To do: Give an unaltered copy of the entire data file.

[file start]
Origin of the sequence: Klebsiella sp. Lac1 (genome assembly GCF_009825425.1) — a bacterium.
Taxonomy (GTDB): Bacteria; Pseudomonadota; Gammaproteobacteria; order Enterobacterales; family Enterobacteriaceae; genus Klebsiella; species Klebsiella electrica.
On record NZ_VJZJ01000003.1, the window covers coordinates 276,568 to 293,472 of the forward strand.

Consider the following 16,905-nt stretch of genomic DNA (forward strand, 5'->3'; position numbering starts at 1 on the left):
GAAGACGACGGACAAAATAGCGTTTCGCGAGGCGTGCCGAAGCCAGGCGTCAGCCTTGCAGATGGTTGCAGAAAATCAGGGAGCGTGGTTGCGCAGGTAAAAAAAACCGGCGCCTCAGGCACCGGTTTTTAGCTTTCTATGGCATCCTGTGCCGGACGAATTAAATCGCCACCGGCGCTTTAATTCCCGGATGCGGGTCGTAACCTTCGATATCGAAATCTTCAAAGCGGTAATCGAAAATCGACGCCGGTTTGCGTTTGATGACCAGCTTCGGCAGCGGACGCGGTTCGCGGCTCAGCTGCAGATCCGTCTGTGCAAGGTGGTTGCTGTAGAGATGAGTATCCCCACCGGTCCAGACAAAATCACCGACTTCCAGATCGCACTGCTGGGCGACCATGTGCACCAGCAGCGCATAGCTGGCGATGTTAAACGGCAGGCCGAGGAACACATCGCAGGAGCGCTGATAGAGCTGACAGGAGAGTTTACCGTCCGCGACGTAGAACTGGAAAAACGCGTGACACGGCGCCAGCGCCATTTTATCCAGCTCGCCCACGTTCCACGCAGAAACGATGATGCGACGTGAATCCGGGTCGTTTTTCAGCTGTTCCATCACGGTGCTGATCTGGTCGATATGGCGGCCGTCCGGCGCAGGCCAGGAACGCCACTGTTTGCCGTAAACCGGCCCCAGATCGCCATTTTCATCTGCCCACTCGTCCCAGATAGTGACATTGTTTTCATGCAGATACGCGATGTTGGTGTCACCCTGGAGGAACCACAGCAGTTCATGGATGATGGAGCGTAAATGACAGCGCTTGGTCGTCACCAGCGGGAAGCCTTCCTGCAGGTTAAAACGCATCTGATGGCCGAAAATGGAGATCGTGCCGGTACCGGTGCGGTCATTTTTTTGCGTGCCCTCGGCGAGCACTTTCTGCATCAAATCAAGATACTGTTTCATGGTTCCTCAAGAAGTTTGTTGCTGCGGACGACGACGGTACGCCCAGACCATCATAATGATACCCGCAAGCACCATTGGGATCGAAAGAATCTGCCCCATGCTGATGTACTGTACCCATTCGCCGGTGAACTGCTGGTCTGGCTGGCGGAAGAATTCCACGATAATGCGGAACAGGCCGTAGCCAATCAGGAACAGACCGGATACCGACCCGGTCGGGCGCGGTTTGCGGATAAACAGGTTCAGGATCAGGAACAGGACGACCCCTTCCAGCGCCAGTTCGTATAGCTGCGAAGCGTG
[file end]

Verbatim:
Origin of the sequence: Klebsiella sp. Lac1 (genome assembly GCF_009825425.1) — a bacterium.
Taxonomy (GTDB): Bacteria; Pseudomonadota; Gammaproteobacteria; order Enterobacterales; family Enterobacteriaceae; genus Klebsiella; species Klebsiella electrica.
On record NZ_VJZJ01000003.1, the window covers coordinates 276,568 to 293,472 of the forward strand.

Consider the following 16,905-nt stretch of genomic DNA (forward strand, 5'->3'; position numbering starts at 1 on the left):
GAAGACGACGGACAAAATAGCGTTTCGCGAGGCGTGCCGAAGCCAGGCGTCAGCCTTGCAGATGGTTGCAGAAAATCAGGGAGCGTGGTTGCGCAGGTAAAAAAAACCGGCGCCTCAGGCACCGGTTTTTAGCTTTCTATGGCATCCTGTGCCGGACGAATTAAATCGCCACCGGCGCTTTAATTCCCGGATGCGGGTCGTAACCTTCGATATCGAAATCTTCAAAGCGGTAATCGAAAATCGACGCCGGTTTGCGTTTGATGACCAGCTTCGGCAGCGGACGCGGTTCGCGGCTCAGCTGCAGATCCGTCTGTGCAAGGTGGTTGCTGTAGAGATGAGTATCCCCACCGGTCCAGACAAAATCACCGACTTCCAGATCGCACTGCTGGGCGACCATGTGCACCAGCAGCGCATAGCTGGCGATGTTAAACGGCAGGCCGAGGAACACATCGCAGGAGCGCTGATAGAGCTGACAGGAGAGTTTACCGTCCGCGACGTAGAACTGGAAAAACGCGTGACACGGCGCCAGCGCCATTTTATCCAGCTCGCCCACGTTCCACGCAGAAACGATGATGCGACGTGAATCCGGGTCGTTTTTCAGCTGTTCCATCACGGTGCTGATCTGGTCGATATGGCGGCCGTCCGGCGCAGGCCAGGAACGCCACTGTTTGCCGTAAACCGGCCCCAGATCGCCATTTTCATCTGCCCACTCGTCCCAGATAGTGACATTGTTTTCATGCAGATACGCGATGTTGGTGTCACCCTGGAGGAACCACAGCAGTTCATGGATGATGGAGCGTAAATGACAGCGCTTGGTCGTCACCAGCGGGAAGCCTTCCTGCAGGTTAAAACGCATCTGATGGCCGAAAATGGAGATCGTGCCGGTACCGGTGCGGTCATTTTTTTGCGTGCCCTCGGCGAGCACTTTCTGCATCAAATCAAGATACTGTTTCATGGTTCCTCAAGAAGTTTGTTGCTGCGGACGACGACGGTACGCCCAGACCATCATAATGATACCCGCAAGCACCATTGGGATCGAAAGAATCTGCCCCATGCTGATGTACTGTACCCATTCGCCGGTGAACTGCTGGTCTGGCTGGCGGAAGAATTCCACGATAATGCGGAACAGGCCGTAGCCAATCAGGAACAGACCGGATACCGACCCGGTCGGGCGCGGTTTGCGGATAAACAGGTTCAGGATCAGGAACAGGACGACCCCTTCCAGCGCCAGTTCGTATAGCTGCGAAGCGTG